In 2018, the NLeSC published their Software Sustainability Protocol to ensure all projects funded by, or involving, the eScience Center have a plan for managing software produced in those projects. The most important part of the Protocol is the Software Sustainability Plan, a two-page list of questions that guides the reader to best practices. Completing this plan is a requirement when getting funds from the NLeSC.

The questions are divided into three sections:

  • Minimum effort (mandatory practices): pick an open-source license; put software in a public code repository like GitHub; provide citation information; assign a persistent identifier to the repository location
  • Recommended practices: create an entry in a relevant software directory; provide documentation for end users; consider using a more extensive software quality checklist
  • Long-term aspects: how do you plan to keep the software maintained after the end of the project – will you build a community? – do you have funding or will there be spin-offs or a start-up?

Since the NLeSC started to request these Software Sustainability Plans from projects in which it was involved, the Dutch Research Council, NWO, asked if the NLeSC would create a more generic template for software management/sustainability plans. They wanted to explore with the community whether existing templates were equivalent and acceptable for NWO, and whether NWO would accept multiple software management templates depending on the institution (as they accept various DMP templates) or whether it was better to have a single template for all. To gather input, a workshop was organised for 22 June 2021.

This current example of software management through planning raised questions regarding the relation between software management plans (SMPs) and data management plans (DMPs). NLeSC projects typically have a DMP as well as an SMP. Sometimes software outputs can be described in the DMP, but if software is a main output of the project it needs a separate plan. However, when a DMP is already created for a project, it does make sense to reuse information from the DMP and not bother researchers with more questions. In some new calls, the NLeSC plans to take care of the first two sections of the plan and only ask applicants to fill out the third part on long-term aspects.

Asked about differences among software practices in various disciplines, Jason acknowledged that such differences exist and that those are reasons for having domain-specific software directories and metadata for finding and describing software. Some examples of research software directories are the NLeSC Research Software Directory and BioTools. Software development between domains is at very different levels of quality and openness. For example, technical universities see commercial value in software and produce spin-off companies around software, whereas fields like astronomy and physics are very open and so is their software.


The three short and concise presentations inspired many attendees to contribute to the discussion.

All were in favour of asking researchers to produce some kind of SMP (software management plan), so that they have to think about software beyond the duration of the project. Current DMP (data management plan) templates do not seem to cover software well enough. However, we would like to avoid presenting researchers with many more administrative burdens, so it shouldn’t necessarily be a separate SMP. An SMP could be a supplement to, or section of, a DMP, similar to current DMP sections that ask about personal data. Could interactive, machine-actionable DMPs provide a solution, by dynamically presenting the applicable questions?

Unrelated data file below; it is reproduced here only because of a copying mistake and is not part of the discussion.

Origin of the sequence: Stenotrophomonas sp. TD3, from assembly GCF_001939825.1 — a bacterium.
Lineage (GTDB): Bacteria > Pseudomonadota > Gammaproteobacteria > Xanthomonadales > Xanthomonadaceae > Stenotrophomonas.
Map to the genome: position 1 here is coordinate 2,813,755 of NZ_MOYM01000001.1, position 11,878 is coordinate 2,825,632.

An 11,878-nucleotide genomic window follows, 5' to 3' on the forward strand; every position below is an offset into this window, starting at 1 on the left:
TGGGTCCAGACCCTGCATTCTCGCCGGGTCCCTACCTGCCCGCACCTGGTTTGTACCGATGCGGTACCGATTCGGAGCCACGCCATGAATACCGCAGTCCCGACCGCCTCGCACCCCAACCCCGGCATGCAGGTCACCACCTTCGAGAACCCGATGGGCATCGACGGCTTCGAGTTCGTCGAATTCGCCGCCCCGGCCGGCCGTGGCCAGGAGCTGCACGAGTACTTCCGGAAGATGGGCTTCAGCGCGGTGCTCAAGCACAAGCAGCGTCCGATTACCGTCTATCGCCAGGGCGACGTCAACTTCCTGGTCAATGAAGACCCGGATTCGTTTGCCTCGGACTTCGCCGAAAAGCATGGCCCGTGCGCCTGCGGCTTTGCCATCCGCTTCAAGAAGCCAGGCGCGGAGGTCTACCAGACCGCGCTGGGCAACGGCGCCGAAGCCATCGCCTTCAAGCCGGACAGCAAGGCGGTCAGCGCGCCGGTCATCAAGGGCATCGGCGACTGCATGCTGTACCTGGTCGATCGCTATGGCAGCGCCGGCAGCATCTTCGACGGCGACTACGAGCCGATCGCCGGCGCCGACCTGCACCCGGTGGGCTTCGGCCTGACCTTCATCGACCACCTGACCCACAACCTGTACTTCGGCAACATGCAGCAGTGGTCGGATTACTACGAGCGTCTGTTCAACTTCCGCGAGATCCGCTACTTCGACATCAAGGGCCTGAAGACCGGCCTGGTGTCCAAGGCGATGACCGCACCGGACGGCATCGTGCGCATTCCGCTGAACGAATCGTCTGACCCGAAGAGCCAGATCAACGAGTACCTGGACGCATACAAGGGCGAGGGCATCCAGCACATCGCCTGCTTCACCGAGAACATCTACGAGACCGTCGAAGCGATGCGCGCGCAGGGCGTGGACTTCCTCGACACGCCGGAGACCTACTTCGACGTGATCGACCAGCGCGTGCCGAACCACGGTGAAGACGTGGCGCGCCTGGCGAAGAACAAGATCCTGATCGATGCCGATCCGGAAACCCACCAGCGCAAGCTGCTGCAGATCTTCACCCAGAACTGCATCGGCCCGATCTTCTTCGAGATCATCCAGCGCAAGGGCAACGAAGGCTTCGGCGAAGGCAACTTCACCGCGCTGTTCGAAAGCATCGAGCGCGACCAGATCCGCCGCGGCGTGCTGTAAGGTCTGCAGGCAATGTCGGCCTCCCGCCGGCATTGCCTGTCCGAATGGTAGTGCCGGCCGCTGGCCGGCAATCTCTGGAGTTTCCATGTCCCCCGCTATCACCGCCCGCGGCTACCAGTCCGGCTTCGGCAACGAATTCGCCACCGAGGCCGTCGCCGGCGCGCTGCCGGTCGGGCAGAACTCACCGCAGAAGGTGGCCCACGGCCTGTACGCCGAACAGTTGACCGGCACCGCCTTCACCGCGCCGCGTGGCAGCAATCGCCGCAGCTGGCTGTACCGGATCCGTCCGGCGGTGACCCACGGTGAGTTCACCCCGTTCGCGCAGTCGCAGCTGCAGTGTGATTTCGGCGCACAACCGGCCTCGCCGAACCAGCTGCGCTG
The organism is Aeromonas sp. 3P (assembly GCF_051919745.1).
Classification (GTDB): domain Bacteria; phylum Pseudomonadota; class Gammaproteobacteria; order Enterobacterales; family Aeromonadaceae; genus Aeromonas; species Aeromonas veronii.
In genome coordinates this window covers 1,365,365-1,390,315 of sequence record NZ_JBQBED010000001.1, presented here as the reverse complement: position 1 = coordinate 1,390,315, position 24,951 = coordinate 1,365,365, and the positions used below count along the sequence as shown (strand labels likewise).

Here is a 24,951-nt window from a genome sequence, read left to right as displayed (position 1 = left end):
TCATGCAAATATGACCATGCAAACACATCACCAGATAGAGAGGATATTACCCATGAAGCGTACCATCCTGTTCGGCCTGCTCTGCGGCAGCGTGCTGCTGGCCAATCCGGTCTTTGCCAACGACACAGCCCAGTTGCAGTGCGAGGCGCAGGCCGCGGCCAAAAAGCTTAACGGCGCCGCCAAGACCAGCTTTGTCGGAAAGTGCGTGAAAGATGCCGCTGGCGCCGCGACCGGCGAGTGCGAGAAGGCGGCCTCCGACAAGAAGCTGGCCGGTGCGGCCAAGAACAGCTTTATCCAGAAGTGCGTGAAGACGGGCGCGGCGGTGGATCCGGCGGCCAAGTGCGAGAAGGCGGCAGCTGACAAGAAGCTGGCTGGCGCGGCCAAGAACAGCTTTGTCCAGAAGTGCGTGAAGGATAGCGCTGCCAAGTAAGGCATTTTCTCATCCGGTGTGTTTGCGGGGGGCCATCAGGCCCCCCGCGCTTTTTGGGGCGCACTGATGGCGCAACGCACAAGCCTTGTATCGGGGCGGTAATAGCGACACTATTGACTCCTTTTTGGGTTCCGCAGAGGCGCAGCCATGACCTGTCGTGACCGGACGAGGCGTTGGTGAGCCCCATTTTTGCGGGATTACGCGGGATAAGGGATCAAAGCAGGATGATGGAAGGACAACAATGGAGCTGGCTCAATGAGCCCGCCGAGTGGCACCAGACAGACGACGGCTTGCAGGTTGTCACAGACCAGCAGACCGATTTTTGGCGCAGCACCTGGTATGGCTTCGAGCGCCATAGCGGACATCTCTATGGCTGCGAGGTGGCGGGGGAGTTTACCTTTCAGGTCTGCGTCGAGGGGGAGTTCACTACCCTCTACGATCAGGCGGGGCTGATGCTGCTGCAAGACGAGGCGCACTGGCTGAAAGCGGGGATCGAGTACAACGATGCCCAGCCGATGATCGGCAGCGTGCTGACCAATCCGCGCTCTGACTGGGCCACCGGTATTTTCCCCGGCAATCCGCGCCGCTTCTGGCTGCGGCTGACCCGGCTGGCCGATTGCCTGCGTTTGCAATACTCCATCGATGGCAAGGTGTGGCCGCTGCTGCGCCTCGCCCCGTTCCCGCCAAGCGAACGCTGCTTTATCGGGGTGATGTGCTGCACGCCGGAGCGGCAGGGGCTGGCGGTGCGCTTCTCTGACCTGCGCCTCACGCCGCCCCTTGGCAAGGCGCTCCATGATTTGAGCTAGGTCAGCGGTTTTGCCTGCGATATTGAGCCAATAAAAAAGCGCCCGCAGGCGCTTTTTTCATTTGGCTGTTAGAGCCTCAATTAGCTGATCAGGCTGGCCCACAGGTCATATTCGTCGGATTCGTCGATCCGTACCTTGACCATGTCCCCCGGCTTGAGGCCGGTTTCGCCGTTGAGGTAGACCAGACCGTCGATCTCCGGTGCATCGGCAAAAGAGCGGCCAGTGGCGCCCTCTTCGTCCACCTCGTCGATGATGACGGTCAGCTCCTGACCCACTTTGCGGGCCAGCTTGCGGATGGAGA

Reiterating the eScience Center’s experience, sometimes it is hard to determine when software is a research output in its own right – even for experienced research software engineers. That means it may be difficult to decide in advance how much software management needs to be planned.

Of course, it is important to archive software properly, regardless of its size and impact, beyond the end of the project. And planning the management of software may avoid conflicts with regards copyright, especially in consortiums.

What about the other topic that should be part of this discussion: recognition and rewards? How does that work at TU Delft and NLeSC?

Paula told us that TU Delft has an Open Science programme that includes FAIR software and Recognition and Rewards, but discussions on the topic are ongoing. Registration in their CRIS-system, PURE, is the first step towards receiving recognition and rewards. Delft has made the registration process automatic for software archived in 4TU Data Centre but software archived elsewhere still has to be registered manually.

Jason explained that at NLeSC they focus on encouraging and facilitating citation: the NLeSC Protocol requires that software is cited with the aim of increasing recognition. It’s an easy thing to forget to do though, and eScience Research Engineers sometimes even forget to cite their own software in publications. Having systems to register software is key to get this going.

How can we keep up with what's going on, and contribute to discussions about software sustainability?

There are several international groups thinking about improving software sustainability, like the Research Software Alliance, Software Sustainability Institute (who also commented on drafts of the TU Delft policy) and the RDA Interest Group on FAIR Software.

We also expect to continue talking about how we at Leiden University can help and support researchers in the management of their own research software, so watch out for more opportunities to connect and discuss this topic in future.